School Uniforms, Haircuits and Lunch in Thailand

School Uniforms. I usually wear it to school on Mondays, Tuesdays and Fridays. Picture number two shows my scout uniform. I wear it on Wednesdays. On this day we learn Scouts. I don't like this uniform because it's hot and not comfortable. And the last one shows me in P.E. uniform. I usually wear it on Thursdays. I really like this uniform because it's not hot and very comfortable. [Source: Nattawud Daoruang Thailand Life, February 7, 2007~ ]

“School Hair Cut. At school we are not allowed to have long hair. The school rules say students can't have long hair because it's not polite. We must cut our hair every month. I don't like to cut my hair but I must cut it. One time I had long hair (see picture "before"). It was the day before the end of the school year. The teacher saw me and cut some of the hair off above my ear as punishment. I was really embarrassed for the whole day at school. After school I went to the barber to have my hair cut properly. I don't like this crew cut because it looks very funny. But really everyone has the same hair cut. ~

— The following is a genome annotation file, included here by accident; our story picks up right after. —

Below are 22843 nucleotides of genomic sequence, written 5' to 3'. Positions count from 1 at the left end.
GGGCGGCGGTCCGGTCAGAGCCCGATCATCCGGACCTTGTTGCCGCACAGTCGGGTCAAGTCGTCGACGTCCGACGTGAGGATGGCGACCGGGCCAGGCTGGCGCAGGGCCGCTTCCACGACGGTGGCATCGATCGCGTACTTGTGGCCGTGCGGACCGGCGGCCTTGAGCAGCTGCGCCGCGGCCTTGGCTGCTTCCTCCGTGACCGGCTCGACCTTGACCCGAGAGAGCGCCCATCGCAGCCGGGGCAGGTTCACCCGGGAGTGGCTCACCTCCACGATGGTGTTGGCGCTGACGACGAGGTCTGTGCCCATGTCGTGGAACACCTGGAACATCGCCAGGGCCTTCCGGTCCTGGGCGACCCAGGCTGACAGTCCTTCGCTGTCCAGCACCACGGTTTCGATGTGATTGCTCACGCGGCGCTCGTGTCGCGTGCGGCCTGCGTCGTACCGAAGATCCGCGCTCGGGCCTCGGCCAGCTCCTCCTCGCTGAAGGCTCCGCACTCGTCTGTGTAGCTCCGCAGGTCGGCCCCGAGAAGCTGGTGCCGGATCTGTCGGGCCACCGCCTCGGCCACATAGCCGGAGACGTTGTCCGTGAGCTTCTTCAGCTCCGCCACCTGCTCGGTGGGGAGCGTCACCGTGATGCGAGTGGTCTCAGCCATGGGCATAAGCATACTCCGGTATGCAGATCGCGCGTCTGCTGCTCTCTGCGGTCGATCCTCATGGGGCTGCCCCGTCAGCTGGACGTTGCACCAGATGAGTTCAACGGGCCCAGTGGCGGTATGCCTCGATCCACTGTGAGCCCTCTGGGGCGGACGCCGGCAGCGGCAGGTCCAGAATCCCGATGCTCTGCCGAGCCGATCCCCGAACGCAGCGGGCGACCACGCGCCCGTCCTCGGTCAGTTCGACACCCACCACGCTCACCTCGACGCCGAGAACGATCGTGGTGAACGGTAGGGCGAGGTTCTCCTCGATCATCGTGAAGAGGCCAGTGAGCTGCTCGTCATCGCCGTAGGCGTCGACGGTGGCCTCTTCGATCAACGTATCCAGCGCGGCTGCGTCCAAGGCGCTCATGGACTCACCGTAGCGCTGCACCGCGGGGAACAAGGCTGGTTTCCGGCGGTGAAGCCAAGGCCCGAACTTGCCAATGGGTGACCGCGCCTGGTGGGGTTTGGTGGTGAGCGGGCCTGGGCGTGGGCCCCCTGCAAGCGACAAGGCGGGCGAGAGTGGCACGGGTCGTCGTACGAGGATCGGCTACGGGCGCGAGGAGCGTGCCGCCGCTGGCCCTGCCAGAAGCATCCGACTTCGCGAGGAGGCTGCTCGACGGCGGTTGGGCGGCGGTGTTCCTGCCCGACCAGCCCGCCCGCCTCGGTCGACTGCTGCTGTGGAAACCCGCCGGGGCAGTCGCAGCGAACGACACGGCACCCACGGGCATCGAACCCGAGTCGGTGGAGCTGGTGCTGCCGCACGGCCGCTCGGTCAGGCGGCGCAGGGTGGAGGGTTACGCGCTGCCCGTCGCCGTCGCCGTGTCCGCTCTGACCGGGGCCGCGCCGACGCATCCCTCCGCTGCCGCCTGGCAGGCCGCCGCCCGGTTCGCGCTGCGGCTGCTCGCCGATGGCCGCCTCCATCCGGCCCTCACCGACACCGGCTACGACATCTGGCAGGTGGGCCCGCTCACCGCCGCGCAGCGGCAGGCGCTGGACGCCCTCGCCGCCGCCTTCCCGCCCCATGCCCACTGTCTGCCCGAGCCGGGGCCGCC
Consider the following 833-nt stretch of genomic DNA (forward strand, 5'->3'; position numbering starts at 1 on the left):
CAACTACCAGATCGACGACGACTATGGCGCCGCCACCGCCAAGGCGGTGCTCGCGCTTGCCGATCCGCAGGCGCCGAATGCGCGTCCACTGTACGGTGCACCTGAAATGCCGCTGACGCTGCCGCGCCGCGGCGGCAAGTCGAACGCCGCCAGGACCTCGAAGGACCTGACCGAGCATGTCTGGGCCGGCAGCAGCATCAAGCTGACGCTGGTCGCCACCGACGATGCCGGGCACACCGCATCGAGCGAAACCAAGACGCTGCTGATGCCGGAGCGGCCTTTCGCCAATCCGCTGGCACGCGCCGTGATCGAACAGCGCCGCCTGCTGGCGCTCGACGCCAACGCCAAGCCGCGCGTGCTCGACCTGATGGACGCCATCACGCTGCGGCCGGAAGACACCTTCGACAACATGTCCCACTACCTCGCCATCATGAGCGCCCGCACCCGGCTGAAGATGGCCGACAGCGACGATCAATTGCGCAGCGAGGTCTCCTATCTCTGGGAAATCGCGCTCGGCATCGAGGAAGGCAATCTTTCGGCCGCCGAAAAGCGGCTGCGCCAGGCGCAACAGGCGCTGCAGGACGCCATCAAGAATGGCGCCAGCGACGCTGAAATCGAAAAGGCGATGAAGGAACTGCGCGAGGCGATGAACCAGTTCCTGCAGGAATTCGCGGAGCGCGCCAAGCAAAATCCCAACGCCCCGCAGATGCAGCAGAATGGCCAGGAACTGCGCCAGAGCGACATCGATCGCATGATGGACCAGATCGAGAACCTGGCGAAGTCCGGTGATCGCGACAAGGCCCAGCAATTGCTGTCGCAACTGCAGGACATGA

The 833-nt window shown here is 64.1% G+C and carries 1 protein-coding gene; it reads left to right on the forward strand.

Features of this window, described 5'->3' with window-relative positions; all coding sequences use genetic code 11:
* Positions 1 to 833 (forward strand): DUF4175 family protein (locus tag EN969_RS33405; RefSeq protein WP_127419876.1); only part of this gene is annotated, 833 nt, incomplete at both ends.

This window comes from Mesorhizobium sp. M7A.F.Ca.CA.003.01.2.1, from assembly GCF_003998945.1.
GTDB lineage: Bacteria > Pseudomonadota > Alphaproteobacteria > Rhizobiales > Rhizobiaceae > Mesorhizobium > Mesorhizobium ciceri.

“At lunch time everyone in Junior High will come here at about 11.00 a.m. to buy some food to eat. We don't have to buy coupon. And at about 12.00 p.m. senior students will come here to eat too. We can buy some food at different counters. There are 10 counters in this canteen. The price is not expensive it's about 10-15 baht for a meal and the drinks are 3 baht. My favourite meal is chicken fried in chili paste with fried egg and rice. Other food you can buy includes fried noodles with beef and broccoli, egg noodle soup, bean cake soup etc. ~

Image Sources:

Text Sources: New York Times, Washington Post, Los Angeles Times, Times of London, Lonely Planet Guides, Library of Congress, Tourist Authority of Thailand, Thailand Foreign Office, The Government Public Relations Department, CIA World Factbook, Compton’s Encyclopedia, The Guardian, National Geographic, Smithsonian magazine, The New Yorker, Time, Newsweek, Reuters, AP, AFP, Wall Street Journal, The Atlantic Monthly, The Economist, Global Viewpoint (Christian Science Monitor), Foreign Policy, Wikipedia, BBC, CNN, NBC News, Fox News and various books and other publications.

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© 2008 Jeffrey Hays

Last updated May 2014